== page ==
These beautiful Sapphires were originally part of the same, much larger set. Separated after the 1848 Revolution, they were reunited under the previous claimant to the French throne only to be split up once more.
Like most surviving French royal jewellery, these stones are thought to have belonged to Empress Josephine, the first wife of Napoleon Bonaparte. Their marriage was childless but her children Eugene and Hortense were adopted by Napoleon.
Their new status enabled Eugene to become the Duke of Leuchtenberg and Hortense the Queen of Holland. When Josephine died in 1814, her will stated that Hortense was to inherit “a portion of her mother’s diamond collection, a ruby parure and a sapphire parure“.
After a the events of 1815, Hortense was banished from France, taking her jewels with her.
In 1821, while living in exile in Italy, she sold the Sapphires to Louis Philippe, Duke d’Orleans. He then presented them to his wife, Marie Amelie of Naples and Sicily (niece of the last Queen of France, Marie Antoinette). When Louis Philippe became King of the French in 1830, the Sapphires became part of the French Royal Collection once more.
The Sapphires were sent to the renowned French jeweller Bapst to be remade into the grand set that Queen Marie Amelie wore for her portrait by Louis Hersent in 1836.
In this painting she can be seen wearing a Diamond, Sapphire and Pearl tiara, set against her black hat. The Tiara features upright Sapphire and Diamond clusters set on a Diamond and Pearl base. This is the tiara that will come to be known as the Montpensier Tiara.
The remaining Sapphires were converted into a necklace, a pair of earrings, and several brooches, some of which are pinned to the front of Marie Amelie’s dress. These brooches would become the basis for the second Sapphire parure, the Comte de Paris set.
According to jewellery historian, Vincent Meylan:
Originally the tiara had nine elements. Only five remain. A sixth one was used to make the brooch. The three last sapphire elements were added as brooches to another tiara to form a second parure which the queen gave to one of her sons. It is also possible that the necklace was modified. The square sapphires do not seem to fit with the other oval sapphires.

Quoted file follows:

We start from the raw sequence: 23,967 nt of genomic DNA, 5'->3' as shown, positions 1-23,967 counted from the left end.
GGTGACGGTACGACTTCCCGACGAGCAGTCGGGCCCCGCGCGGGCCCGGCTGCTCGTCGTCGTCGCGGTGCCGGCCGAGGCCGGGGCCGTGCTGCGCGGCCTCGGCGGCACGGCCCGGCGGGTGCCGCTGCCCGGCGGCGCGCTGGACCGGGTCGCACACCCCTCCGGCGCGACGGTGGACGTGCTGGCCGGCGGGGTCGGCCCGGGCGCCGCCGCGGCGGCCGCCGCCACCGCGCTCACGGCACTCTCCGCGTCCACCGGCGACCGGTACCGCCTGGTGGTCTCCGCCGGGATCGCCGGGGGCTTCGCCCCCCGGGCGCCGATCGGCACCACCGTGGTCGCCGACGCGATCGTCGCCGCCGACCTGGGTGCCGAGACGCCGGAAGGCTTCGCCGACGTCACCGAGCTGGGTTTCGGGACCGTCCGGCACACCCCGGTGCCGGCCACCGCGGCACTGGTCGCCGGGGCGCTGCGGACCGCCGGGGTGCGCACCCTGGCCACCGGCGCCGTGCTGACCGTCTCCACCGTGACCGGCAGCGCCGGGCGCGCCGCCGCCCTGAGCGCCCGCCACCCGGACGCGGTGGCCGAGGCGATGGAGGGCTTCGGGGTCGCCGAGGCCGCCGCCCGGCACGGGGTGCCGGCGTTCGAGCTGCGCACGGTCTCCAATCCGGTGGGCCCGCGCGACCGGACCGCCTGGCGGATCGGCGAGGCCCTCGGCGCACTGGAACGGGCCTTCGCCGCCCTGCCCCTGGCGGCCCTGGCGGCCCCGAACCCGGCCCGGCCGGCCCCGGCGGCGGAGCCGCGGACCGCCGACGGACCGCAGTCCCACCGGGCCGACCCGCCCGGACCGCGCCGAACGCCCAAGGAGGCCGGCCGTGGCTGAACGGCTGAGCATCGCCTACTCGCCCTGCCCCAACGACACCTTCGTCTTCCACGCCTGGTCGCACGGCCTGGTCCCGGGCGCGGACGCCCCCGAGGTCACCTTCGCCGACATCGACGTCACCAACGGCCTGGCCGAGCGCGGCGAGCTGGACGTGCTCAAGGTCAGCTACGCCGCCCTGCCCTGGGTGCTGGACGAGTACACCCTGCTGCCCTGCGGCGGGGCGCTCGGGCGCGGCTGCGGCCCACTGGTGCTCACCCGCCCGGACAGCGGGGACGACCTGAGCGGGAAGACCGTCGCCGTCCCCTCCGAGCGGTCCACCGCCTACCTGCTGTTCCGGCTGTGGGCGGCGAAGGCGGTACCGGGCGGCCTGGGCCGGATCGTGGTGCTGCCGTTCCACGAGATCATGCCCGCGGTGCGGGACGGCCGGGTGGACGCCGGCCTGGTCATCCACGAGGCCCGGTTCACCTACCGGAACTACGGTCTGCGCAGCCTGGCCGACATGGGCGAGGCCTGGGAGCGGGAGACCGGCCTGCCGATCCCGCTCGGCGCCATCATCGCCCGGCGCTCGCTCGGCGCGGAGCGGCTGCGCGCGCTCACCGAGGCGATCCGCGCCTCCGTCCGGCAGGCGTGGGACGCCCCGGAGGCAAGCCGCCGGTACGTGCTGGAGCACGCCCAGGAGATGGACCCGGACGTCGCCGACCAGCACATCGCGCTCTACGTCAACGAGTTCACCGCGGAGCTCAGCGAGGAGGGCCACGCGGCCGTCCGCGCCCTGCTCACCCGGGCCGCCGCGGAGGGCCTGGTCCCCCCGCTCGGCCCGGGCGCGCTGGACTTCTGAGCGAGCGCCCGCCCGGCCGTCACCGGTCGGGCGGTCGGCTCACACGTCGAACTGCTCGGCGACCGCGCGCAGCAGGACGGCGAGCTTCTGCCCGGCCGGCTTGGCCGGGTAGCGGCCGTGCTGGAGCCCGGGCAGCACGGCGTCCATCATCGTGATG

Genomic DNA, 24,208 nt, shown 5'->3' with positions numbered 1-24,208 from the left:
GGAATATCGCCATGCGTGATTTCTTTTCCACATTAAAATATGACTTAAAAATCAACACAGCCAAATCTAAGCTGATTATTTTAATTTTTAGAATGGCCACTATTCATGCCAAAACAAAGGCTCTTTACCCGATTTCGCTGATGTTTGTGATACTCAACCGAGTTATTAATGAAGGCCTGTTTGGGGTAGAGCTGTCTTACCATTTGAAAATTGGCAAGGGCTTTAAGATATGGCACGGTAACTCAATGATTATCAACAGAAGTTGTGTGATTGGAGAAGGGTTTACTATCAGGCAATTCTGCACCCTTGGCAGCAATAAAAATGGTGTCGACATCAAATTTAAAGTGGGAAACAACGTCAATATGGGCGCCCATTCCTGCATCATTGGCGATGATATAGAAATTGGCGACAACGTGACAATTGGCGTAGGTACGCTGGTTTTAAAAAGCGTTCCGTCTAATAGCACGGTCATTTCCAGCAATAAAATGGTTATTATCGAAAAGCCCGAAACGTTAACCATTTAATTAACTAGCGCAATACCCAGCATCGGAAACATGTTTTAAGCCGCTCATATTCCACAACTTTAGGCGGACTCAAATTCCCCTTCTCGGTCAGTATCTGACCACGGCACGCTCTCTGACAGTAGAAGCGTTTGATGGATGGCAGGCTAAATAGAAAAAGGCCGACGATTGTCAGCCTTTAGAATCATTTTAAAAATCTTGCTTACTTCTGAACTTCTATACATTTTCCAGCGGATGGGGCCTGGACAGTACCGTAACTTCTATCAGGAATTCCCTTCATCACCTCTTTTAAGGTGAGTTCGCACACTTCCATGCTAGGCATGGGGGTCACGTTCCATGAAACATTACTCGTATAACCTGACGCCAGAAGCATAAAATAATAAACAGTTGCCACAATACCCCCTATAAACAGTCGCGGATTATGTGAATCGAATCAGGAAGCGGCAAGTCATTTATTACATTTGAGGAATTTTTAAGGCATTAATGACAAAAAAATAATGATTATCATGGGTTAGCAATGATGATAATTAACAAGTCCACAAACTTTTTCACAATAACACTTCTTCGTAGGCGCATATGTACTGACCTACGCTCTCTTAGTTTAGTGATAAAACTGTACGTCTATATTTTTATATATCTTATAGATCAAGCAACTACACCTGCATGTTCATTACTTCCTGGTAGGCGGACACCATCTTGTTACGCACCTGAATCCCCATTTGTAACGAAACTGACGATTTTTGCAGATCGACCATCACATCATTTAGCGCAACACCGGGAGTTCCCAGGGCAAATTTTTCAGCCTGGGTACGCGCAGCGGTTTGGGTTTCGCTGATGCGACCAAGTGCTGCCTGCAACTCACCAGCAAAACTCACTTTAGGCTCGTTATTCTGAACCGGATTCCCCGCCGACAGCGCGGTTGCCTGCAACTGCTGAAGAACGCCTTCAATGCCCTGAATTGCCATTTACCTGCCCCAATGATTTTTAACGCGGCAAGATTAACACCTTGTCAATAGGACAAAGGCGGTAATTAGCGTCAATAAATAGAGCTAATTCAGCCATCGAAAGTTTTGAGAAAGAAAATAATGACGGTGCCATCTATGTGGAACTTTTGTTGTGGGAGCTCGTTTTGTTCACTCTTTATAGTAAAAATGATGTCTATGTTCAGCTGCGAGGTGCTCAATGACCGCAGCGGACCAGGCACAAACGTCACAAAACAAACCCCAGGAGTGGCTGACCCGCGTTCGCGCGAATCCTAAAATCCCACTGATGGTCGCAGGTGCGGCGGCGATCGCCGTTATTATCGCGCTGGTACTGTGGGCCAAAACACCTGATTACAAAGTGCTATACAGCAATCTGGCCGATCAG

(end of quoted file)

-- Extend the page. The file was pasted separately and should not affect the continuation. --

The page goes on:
When Marie Amelie died in exile in 1866, the two sets were divided amongst her descendants. The Diamond, Sapphire and Pearl set was inherited by her youngest son, Prince Antoine, Duke of Montpensier. The later Diamond and Sapphire set was given to her grandson Prince Philippe, Comte de Paris (He was the eldest son of her eldest son, Prince Ferdinand Philippe, who had died in 1842.)
In 1864, Prince Philippe married his first cousin Princess Marie Isabelle (daughter of Prince Antoine, Duke of Montpensier) and the Sapphires were reunited once more.
Their daughter Isabelle also married her first cousin Jean, Duke de Guise. He had inherited the title Comte de Paris when Isabelle’s brother, Prince Louis Philippe Robert died without legitimate children.
During her time, she wore the tiara in the 1920s bandeau style.
Jean and Isabelle’s son Henri became the next Comte de Paris in 1940. When he married a member of the Brazilian Royal family, Isabelle d’Orleans-Braganza, she became the next custodian of the Sapphires.
Comtesse Isabelle wore the Comte de Paris Set frequently and lent the Montpensier Set to her daughter in law, Marie-Thérèse of Württemberg.
Unfortunately, Comte Henri spent most of the family fortune on his political causes and supporting his large family. He was eventually forced to sell both the Comte de Paris and the Montpensier set.
The Montpensier set (including its original display box from Bapst) was sold to a private buyer and its current location is unclear.
Luckily, in 1985 the Comte de Paris set was bought by the Louvre Museum where it can still be viewed and enjoyed by visitors today.